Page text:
The Centre’s ban on hormone drug Oxytocin was supposed to come into force today, but has been stayed till October by the Delhi High Court (DHC).
The news will surely come as a relief to activists, doctors and drugmakers opposing the Centre’s decision to tighten restrictions on the drug’s production and sale in India. Many worried that the ban would result in shortages of the life-saving drug.
Oxytocin is effective in preventing postpartum haemorrhage (PPH), the leading cause of maternal mortality in India. However, its alleged misuse in other sectors prompted the Union Ministry of Health and Family Welfare (MoHFW) to announce that companies in the private sector would no longer be allowed to produce and sell the drug. Only Karnataka Antibiotics and Pharmaceuticals Limited (KAPL) would be licensed to manufacture and distribute Oxytocin in India.
The Centre later reversed course on the sale of Oxytocin, allowing private chemists to stock the drug. The restriction on production of the drug was to remain in place, however. As such, fears still abounded that Oxytocin shortages would ensue as KAPL has never produced Oxytocin before and lacks distribution centres in 19 of India’s 35 states and union territories.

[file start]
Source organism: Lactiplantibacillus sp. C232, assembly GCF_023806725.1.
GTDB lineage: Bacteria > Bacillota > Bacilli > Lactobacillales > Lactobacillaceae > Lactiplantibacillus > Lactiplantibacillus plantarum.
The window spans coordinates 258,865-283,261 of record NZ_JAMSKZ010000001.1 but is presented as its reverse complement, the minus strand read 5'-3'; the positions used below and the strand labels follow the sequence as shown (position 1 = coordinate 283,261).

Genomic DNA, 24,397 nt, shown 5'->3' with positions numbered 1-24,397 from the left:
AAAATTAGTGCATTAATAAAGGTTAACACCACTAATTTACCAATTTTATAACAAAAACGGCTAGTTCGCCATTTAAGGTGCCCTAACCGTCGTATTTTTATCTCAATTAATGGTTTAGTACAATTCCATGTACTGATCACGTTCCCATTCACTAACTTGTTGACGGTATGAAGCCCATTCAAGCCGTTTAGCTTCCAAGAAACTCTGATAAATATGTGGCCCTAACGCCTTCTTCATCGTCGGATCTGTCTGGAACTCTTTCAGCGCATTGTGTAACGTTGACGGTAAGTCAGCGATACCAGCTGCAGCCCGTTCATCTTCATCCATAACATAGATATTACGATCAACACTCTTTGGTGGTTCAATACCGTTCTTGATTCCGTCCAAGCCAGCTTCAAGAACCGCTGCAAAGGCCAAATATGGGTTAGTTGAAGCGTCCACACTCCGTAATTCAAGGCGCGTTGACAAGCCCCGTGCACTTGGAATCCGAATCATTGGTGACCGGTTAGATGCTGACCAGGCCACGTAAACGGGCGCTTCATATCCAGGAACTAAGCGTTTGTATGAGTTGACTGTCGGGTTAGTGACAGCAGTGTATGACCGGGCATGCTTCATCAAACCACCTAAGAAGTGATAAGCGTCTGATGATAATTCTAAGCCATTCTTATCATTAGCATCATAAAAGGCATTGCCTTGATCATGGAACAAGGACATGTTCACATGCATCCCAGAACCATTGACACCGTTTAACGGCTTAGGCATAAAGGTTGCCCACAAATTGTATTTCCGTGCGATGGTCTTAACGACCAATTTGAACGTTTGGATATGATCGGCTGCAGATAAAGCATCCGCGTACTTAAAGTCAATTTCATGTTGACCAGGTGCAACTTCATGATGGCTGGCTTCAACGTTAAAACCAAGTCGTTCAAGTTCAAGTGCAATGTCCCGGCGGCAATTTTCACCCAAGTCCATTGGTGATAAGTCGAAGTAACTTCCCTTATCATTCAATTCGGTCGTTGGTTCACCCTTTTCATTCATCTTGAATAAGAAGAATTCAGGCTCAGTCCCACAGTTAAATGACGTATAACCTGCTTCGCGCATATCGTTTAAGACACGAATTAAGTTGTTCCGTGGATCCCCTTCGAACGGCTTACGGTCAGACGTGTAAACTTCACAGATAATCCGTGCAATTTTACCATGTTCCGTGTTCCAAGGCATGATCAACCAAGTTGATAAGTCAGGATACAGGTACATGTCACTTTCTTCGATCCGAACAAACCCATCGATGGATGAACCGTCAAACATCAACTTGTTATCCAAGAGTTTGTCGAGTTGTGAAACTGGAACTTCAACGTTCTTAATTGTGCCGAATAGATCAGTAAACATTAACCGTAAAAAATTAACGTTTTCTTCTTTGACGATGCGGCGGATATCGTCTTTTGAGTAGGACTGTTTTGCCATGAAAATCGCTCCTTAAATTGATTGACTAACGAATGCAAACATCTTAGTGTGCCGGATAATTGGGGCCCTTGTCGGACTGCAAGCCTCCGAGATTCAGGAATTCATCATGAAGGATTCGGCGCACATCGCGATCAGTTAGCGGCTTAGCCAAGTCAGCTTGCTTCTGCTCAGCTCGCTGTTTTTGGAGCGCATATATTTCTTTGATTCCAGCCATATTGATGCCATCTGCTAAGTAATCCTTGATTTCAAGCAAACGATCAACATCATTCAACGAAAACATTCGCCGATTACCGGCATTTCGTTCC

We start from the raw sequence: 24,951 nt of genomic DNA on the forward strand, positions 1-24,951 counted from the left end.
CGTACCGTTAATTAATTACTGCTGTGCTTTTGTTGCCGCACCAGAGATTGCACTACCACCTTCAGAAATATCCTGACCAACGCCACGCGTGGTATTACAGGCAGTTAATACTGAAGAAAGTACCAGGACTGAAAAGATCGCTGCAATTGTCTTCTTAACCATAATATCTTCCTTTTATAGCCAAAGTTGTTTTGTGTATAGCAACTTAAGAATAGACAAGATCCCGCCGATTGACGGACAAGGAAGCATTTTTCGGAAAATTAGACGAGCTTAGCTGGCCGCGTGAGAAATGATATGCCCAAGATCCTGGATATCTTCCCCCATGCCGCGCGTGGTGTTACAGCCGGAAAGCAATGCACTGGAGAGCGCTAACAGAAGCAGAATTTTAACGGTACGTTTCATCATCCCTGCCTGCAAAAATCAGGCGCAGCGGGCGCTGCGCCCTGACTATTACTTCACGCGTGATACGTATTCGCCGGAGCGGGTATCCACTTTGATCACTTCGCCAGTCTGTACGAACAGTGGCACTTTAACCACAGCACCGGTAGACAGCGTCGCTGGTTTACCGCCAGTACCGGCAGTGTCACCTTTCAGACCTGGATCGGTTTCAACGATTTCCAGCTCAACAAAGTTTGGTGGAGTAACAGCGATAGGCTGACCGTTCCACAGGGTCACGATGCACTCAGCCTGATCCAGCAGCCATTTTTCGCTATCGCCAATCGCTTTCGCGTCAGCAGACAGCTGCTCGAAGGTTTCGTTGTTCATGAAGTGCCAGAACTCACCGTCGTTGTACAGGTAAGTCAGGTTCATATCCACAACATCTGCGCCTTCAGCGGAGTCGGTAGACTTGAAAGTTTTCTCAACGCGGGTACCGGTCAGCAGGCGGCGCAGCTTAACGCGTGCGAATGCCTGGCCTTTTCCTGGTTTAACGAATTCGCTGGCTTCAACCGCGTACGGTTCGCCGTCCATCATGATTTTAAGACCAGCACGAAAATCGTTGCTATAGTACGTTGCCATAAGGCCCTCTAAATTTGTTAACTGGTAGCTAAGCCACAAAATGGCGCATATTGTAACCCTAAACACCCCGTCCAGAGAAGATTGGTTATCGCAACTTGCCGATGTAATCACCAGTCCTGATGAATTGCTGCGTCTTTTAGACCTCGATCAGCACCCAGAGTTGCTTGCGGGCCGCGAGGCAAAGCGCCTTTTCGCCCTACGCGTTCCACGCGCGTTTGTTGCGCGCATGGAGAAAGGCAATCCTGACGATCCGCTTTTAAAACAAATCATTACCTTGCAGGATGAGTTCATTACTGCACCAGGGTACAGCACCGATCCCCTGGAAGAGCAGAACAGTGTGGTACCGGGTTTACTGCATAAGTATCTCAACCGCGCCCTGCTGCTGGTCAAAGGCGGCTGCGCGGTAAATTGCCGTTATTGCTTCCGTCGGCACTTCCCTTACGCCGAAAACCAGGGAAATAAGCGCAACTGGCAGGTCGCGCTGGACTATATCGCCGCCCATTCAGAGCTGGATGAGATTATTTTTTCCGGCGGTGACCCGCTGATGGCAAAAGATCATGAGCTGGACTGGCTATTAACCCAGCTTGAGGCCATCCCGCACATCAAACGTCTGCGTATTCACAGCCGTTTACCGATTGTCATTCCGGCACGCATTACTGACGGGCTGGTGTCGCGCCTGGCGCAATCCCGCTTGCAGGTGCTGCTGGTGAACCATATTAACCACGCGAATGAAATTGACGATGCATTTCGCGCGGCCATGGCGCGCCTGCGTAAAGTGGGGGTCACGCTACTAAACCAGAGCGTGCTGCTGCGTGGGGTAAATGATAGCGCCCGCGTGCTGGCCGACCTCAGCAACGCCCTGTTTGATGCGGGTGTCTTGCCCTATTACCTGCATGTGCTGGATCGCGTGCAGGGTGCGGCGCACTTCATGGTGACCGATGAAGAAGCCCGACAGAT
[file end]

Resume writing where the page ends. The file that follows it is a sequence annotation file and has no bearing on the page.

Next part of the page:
“Many worried that the ban would result in shortages of the life-saving drug”
Legal challenges filed in the DHC led to the Court staying the ban. It is the second time the ban has been postponed, after the original date of July 1st was pushed back to September 1st so that KAPL would have time to produce sufficient volumes of the drug to meet demand.
The DHC has stayed to ban so as to hear additional arguments on September 12th. It is seeking explanations as to why Oxytocin is being singled out.
Justice S Ravindra Bhat stated “It is an essential drug… There are abuses of many other medicines such as painkillers. Why are you singling out this one? That is what you have to explain.”
“Legal challenges filed in the DHC led to the Court staying the ban”
The DHC also questioned if misuse of Oxytocin is as prevalent as the Centre claims. This was in response to a claim by Additional Solicitor General Maninder Acharya that private drugmakers “are selling two types of drugs: one for the abuse and one for the normal market.”
Bhat responded, “There is the possibility that there are some stray cases but it is not rampant…there is nothing in statistics. Nothing empirical.” (This much was admitted by the Centre, with Acharya stating “We may not have the data to back it.”)
With the ban stayed for another month, one questions if it will come into force at all. Regardless, with fears of shortages assuaged for the moment, mothers can breathe a sigh of relief – for now.